Dis­ori­en­tat­ing whis­pers of the mod­ern oth­er­world.

Prog - - Intro - CR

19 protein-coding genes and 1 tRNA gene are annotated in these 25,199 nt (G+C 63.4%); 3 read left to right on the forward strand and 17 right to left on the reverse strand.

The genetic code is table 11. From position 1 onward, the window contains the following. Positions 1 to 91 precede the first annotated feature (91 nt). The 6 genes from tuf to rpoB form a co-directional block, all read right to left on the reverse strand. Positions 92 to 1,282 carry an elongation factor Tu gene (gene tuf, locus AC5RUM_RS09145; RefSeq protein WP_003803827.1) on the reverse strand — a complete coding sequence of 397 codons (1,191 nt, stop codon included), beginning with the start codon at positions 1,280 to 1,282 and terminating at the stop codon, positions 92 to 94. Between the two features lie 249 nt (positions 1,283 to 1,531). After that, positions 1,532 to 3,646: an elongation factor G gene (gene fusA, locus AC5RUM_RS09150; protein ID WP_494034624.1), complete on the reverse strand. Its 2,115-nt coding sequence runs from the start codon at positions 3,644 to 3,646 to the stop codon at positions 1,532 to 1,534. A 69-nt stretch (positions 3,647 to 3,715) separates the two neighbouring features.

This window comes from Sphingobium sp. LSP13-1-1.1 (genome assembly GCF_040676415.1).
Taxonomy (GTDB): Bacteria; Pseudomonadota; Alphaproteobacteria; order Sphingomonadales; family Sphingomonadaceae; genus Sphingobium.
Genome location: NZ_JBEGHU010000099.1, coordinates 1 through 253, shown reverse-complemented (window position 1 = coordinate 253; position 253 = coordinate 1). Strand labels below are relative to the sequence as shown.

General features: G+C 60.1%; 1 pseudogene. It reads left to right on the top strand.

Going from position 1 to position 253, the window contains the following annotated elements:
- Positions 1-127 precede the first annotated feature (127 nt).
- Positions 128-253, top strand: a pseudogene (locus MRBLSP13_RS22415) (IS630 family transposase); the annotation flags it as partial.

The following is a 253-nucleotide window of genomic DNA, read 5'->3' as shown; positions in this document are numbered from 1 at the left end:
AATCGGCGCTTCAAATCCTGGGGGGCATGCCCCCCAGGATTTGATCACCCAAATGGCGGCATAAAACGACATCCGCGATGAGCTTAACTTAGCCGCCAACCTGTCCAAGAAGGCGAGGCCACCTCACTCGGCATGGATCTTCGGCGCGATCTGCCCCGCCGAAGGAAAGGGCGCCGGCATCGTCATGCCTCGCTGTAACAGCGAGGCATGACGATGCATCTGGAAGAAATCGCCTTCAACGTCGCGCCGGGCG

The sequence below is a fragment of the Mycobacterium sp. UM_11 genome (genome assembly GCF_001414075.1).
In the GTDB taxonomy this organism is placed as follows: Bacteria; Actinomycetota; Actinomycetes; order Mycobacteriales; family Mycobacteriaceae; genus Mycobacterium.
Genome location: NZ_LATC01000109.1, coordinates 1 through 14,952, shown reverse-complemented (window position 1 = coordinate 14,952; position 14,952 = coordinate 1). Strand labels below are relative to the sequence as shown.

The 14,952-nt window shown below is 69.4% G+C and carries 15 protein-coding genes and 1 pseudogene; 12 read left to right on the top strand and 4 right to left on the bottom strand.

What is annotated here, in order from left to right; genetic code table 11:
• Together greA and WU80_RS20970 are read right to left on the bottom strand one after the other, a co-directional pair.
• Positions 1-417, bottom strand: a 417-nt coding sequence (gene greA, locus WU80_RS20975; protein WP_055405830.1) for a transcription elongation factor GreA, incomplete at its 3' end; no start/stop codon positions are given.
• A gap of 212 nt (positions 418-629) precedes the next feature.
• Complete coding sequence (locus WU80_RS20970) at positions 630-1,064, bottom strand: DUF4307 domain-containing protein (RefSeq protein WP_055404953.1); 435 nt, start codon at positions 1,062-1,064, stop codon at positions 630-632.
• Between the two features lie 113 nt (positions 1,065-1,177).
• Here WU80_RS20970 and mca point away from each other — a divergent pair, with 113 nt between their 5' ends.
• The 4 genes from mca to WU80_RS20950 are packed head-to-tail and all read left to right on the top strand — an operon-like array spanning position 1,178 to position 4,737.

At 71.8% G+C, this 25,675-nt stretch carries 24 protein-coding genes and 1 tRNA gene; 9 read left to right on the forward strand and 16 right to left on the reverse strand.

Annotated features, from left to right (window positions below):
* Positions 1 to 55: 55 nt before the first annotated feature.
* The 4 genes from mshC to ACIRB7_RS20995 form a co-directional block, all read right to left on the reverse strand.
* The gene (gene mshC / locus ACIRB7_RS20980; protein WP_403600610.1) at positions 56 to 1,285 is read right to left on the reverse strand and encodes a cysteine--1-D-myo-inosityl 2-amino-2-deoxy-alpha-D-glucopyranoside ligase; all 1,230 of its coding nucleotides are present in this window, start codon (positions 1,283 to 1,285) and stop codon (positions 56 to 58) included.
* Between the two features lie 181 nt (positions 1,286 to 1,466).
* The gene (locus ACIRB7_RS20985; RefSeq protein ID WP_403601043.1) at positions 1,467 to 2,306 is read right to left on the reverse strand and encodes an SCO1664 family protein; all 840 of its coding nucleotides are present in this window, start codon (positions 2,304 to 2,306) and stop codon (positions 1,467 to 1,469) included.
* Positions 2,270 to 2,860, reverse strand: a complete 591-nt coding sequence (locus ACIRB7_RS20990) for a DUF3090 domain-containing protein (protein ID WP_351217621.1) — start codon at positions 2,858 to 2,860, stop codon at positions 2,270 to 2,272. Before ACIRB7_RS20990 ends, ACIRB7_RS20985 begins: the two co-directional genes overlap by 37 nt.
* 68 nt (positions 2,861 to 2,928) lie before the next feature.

Gen­er­ally, a fo­cus group will end up giv­ing you some­thing bland and beige, a low­est com­mon de­nom­i­na­tor which no­body par­tic­u­larly loathes but no­body es­pe­cially loves. Not this Fo­cus Group. StopMo­tion Hap­pen­ing is an un­nerv­ing, fairly bonkers stream of treated elec­tron­ica and sam­ples which ab­so­lutely re­fuses to do any­thing con­ven­tional. It’s as if way­ward ghosts of Ital­ian hor­ror movie sound­tracks, the spirit of psychedelia and a space­ship full of pissed-off com­put­ers were hav­ing an ar­gu­ment, a bunch of bleeps, glitches and whis­tles to scep­tics, but deeply en­gag­ing ex­per­i­men­ta­tion to those on­side. It’s the fifth al­bum from the some­time Broad­cast col­lab­o­ra­tor, graphic artist Ju­lian House, known per­haps pri­mar­ily for his sleeve de­signs for every­one from Can and Stere­o­lab to Oa­sis and Pri­mal Scream. Quot­ing Mar­shall McLuhan re­gard­ing the sen­sory over-stim­u­la­tion of our current world, it hits you with a se­ries of brief, un­set­tling yet some­how ra­tio­nal sounds and noises. One mo­ment you’re trapped on the set of Play School, the next you’re wrestling with Hal as Stan­ley Kubrick looks on, stroking his beard. At seven min­utes, Medium In The Mir­ror is by far the long­est, most co­he­sive freaky vis­i­ta­tion. Coldly chal­leng­ing.

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